I’ve looked for breakout boards for a magnetometer (Compass) module) I need, AK8963 but they are expensive $25 each.
I thought perhaps I could buy the chip (surface mount) and make a board, but find they’re a challenging small size. The N is app 2x2mm and has edge connectors 4 by 4, that I may with care be able to solder and check $5ea.
I bought the C type but these have dots for connections on the bottom (14) and later I found they are app 1.6x1.6mm. $0.70each Almost too small to see (Amazing) (IPHONE compass)
Is there any way I will be able to use them?
A rework station would do it. But it’s possible that you would need a microscope in any case, for placement. I have done 0.5mm pitch QFN with microscope and a proper soldering iron, but it’s not easy. You would need to make longer pads and plenty of space around it.
Looks like a BGA package with a few balls missing.
Might be quite hard to hand solder these if it is even possible.
Maybe use the qfn variant also shown in your screenshot. This would be a lot easier to solder.
Hand soldering bga’s is pretty much impossible. You need the whole thing up to temp for the balls to drop correctly.
Hand soldering qfn’s is possible. But you need broken out pads you can push heat into. And in such a case I would avoid soldering the center pad if possible. As he will lead to torn pads 9/10 times withiut hot air.
Do you mean the thermal pad? It might be possible to make a large through-hole pad (in this case e.g. 1.4mm hole) and solder it manually from the bottom side.
Its a magnetometer, If its running hot enough to need the center pad for cooling, you have done something very wrong.
Even in such a case, Its not easy to juggle your hands to heat that hole from the bottom while perfectly aligning and ensuring its flat on the top, as such for a beginner I would normally not attempt soldering it, and to just focus on tacking pads then doing the rest.
This pad might just be there for better EMC results as it allows much better GND connections
I’ve edited my first post to illustrate the three different prices, so you can see why I have ordered the C type and not the N type. (Penny pinching )
I have a rework station, and a microscope.
Only the DOT with an entry through the perimeter is connected.
I don’t see reference to the centre connection in the D/S I’m using C not N.
The options appear to be tack wires on. I would probably lay out the wires cleaned and fixed around first in a matrix pattern, then lay the chip on them, then hot air till soldered.
Or find a BGA PCB with tracks to solder onto. Will Kicad draw a suitable BGA footprint? If so, then perhaps I could etch them.
KiCad it self will not make one. However you can create a suiting footprint using KiCad. (See the Package_BGA lib for examples )
There even is a BGA footprint generator wizard (not sure how good it is)
And we have BGA scripts here: https://github.com/pointhi/kicad-footprint-generator/tree/master/scripts/Package_BGA
The script and wizard will create a footprint with all pads. So you would need to manually delete the ones you do not need for this part.
Datasheed solves the problem, there’s no thermal pad in the recommended footprint.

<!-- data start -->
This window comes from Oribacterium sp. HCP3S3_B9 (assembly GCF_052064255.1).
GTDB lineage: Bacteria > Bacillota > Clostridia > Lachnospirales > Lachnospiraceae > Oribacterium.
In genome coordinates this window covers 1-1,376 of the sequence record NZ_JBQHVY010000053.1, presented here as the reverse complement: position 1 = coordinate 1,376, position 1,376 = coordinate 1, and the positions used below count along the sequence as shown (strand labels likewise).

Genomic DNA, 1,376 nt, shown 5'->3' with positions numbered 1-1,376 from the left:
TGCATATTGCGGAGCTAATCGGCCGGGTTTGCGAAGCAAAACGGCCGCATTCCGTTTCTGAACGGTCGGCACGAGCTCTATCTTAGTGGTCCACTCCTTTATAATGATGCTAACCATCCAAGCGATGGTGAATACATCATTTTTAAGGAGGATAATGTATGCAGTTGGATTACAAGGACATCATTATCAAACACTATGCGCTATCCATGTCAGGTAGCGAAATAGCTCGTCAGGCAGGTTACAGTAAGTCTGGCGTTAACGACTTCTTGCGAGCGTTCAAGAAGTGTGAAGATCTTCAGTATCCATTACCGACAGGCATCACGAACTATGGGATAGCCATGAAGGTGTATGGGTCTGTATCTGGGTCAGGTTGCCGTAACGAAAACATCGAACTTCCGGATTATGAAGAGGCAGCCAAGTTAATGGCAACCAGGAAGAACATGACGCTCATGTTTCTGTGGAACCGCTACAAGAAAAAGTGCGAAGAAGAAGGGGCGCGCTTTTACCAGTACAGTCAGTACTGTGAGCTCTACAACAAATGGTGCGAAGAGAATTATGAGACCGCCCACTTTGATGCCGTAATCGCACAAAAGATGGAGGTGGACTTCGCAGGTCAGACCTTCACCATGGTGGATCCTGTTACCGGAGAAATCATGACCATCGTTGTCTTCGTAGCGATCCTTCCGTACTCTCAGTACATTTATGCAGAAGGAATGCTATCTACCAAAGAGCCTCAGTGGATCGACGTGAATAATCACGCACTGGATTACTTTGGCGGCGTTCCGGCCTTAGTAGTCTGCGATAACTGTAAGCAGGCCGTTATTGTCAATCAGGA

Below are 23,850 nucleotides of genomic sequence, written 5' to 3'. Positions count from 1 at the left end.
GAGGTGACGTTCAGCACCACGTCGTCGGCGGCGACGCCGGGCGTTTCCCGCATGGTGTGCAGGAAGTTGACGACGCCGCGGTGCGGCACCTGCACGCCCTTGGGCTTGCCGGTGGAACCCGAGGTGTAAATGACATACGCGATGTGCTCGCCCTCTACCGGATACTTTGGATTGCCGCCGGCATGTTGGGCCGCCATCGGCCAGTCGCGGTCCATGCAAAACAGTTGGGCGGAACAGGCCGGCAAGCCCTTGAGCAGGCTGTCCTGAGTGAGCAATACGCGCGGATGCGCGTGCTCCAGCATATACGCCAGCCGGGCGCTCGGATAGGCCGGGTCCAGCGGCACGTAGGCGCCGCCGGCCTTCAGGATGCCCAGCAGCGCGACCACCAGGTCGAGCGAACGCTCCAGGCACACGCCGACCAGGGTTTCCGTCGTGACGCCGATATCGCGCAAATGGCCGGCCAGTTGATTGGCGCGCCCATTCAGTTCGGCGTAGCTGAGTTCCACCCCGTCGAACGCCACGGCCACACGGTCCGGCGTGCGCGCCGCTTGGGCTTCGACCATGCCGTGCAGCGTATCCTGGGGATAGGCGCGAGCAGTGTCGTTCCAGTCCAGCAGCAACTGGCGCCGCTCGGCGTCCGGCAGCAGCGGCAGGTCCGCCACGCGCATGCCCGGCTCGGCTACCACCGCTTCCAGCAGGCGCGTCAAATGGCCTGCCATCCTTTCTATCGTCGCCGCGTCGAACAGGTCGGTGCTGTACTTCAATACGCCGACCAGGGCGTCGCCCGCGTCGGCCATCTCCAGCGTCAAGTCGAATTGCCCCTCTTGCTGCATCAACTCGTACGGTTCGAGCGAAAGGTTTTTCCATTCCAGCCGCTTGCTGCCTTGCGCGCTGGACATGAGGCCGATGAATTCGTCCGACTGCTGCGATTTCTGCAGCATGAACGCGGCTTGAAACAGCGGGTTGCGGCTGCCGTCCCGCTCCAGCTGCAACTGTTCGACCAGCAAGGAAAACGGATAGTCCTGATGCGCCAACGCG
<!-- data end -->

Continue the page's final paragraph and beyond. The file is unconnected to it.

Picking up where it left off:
So they have used a standard package and not connected that centre pad
Thanks for the scripts, but what do I do with them? The first one has been erased!
I tried the wizard, and I could make the PINs ok, but the package disappears below 4MM. I suppose I can ignore the package actually?
When i click the link i see this:
Meaning it is still there (in the master branch. Make sure you download this branch).
You would add your package dimensions do the bga.yml file (or make your own yml file) and call the generator with
python3 bga.py bga.yml (or isntead of bga.yml use your own yml description file)
look at the current yml files for clues how to communicate your requirements to the script.
I’m afraid this path is just too difficult for me, thanks.
However, I have been able to make a footprint in the generator, but I can’t save it in the library as it is read only.
I’ve tried making a new library, but then the PCB ‘add footprints’ can’t find it.
You need to add your new lib to kicad via the library manager found under the preferences menu. If you intend it to be a project specific lib then put the lib into the project directory and add it to the local table. If you want this to be the beginnings of your personal centralized library then put it somewhere where it makes sense to you and add it to the global lib table.
I think I may have stumbled around and done almost what you suggest.
The footprint is in it’s own library at the project. (It’s only a test to see what it looks like when when printed out)
Does this look ok to proceed?
You might have deleted the wrong pads from it. In the picture above the A1 till A4 are all present. You are missing A2.
look at page 37 of the datasheet for a better clue of how the footprint should look like: https://www.akm.com/akm/en/file/datasheet/AK8963C.pdf
Yes, mine’s upside down! C3 is also missing, it should be B2. I’ll need to mirror image it later.
I’m not using Kicad rules, just drawing it in PCB.
It made me laugh when I printed it on an A4 sheet,so small. I used an inject printer, but make my PCBs using an old Laser, that may not be good enough resolution. I’ll see what happens later.
Hand soldering ever shrinking parts is a growing problem in the electronics world.
On youtube there are a bunch of channels of people who repair phones & laptops for a living and watching some of those video’s will give you a good idea of what’s needed to solder such parts.
- Stereo microscope.
- Plenty of flux.
- Hot air station.
- High Quality tools. No room for bad equipment here.
I found an excellent video as you suggest, In the vid I could see his patience and touch sensitivity, which will need to be practiced.